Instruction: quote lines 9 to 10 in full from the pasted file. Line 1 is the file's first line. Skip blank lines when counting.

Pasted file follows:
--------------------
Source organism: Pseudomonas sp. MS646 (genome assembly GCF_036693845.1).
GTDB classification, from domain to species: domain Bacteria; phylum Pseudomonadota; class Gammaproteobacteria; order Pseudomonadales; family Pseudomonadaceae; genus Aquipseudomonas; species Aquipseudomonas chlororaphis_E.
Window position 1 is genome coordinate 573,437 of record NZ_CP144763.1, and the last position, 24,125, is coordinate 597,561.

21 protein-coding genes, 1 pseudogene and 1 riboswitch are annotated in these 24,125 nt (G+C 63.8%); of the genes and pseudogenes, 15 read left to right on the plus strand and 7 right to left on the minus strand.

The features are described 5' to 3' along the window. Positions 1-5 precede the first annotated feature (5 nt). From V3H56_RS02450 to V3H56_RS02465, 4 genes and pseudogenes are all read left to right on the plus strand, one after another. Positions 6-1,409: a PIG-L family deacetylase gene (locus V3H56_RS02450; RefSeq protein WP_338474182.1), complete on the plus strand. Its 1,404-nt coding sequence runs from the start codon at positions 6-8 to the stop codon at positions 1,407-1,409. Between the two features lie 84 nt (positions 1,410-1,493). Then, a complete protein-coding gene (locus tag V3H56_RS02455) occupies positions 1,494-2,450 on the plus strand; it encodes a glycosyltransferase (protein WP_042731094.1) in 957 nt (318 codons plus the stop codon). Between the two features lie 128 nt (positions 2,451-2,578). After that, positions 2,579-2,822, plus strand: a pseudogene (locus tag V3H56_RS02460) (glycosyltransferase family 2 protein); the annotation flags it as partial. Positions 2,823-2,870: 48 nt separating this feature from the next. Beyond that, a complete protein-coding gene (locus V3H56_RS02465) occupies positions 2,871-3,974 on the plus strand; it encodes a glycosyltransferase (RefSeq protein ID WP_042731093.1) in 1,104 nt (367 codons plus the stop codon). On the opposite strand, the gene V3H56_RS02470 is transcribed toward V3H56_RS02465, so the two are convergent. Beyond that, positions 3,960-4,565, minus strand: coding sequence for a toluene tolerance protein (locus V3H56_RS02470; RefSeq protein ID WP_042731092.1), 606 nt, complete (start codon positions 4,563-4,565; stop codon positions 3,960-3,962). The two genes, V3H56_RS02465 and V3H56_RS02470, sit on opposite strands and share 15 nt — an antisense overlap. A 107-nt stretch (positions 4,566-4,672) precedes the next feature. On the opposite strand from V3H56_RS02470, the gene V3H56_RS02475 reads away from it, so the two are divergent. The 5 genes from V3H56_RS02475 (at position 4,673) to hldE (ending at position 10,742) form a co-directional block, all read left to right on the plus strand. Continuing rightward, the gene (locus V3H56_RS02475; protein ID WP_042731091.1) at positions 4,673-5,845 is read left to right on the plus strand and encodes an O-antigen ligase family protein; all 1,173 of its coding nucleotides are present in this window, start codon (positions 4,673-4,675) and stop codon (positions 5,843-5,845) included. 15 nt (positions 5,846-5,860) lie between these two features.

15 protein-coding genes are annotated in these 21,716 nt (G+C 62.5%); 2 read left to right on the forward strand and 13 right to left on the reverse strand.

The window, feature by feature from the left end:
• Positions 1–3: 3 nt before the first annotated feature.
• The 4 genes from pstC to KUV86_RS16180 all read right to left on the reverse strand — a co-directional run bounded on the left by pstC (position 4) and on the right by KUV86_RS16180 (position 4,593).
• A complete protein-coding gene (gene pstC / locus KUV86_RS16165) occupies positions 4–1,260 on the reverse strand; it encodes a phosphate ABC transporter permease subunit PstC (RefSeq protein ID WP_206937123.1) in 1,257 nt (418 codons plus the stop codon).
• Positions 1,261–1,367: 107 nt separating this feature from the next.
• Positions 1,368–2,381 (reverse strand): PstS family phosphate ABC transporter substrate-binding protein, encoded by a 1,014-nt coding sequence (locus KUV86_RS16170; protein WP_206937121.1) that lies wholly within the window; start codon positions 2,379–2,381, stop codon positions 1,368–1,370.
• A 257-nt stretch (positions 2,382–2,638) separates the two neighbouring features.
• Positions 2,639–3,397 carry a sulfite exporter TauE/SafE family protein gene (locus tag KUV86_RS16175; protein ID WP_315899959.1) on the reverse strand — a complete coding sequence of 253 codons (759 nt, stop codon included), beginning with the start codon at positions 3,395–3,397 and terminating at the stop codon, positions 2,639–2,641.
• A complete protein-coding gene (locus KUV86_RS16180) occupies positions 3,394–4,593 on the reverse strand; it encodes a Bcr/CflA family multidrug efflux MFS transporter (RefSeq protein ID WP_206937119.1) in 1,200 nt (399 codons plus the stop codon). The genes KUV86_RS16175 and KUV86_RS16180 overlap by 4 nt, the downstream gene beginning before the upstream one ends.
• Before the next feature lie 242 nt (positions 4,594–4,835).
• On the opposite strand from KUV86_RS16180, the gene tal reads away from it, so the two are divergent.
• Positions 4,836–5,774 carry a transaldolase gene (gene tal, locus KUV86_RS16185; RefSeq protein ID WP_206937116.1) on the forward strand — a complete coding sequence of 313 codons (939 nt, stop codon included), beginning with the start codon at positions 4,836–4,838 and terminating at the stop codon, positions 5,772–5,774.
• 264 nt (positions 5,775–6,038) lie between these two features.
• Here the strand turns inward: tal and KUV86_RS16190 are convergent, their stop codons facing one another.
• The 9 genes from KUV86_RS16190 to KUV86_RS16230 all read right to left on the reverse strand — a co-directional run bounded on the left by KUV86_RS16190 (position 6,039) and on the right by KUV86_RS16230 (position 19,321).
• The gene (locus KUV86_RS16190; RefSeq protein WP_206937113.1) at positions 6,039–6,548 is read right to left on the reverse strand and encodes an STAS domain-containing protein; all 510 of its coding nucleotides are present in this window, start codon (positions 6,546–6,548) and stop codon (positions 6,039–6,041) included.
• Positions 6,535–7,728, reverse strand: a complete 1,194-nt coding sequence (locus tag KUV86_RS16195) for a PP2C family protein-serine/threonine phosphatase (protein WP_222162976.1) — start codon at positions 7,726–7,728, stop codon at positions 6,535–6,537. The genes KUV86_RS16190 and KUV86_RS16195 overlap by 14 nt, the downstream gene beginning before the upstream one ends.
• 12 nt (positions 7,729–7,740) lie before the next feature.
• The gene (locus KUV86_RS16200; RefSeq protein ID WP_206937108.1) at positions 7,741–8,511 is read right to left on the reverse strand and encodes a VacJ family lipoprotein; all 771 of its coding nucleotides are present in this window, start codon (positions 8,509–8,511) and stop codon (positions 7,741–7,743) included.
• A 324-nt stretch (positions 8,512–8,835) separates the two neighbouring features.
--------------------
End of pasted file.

• The 4 genes from pstC to KUV86_RS16180 all read right to left on the reverse strand — a co-directional run bounded on the left by pstC (position 4) and on the right by KUV86_RS16180 (position 4,593).
• A complete protein-coding gene (gene pstC / locus KUV86_RS16165) occupies positions 4–1,260 on the reverse strand; it encodes a phosphate ABC transporter permease subunit PstC (RefSeq protein ID WP_206937123.1) in 1,257 nt (418 codons plus the stop codon).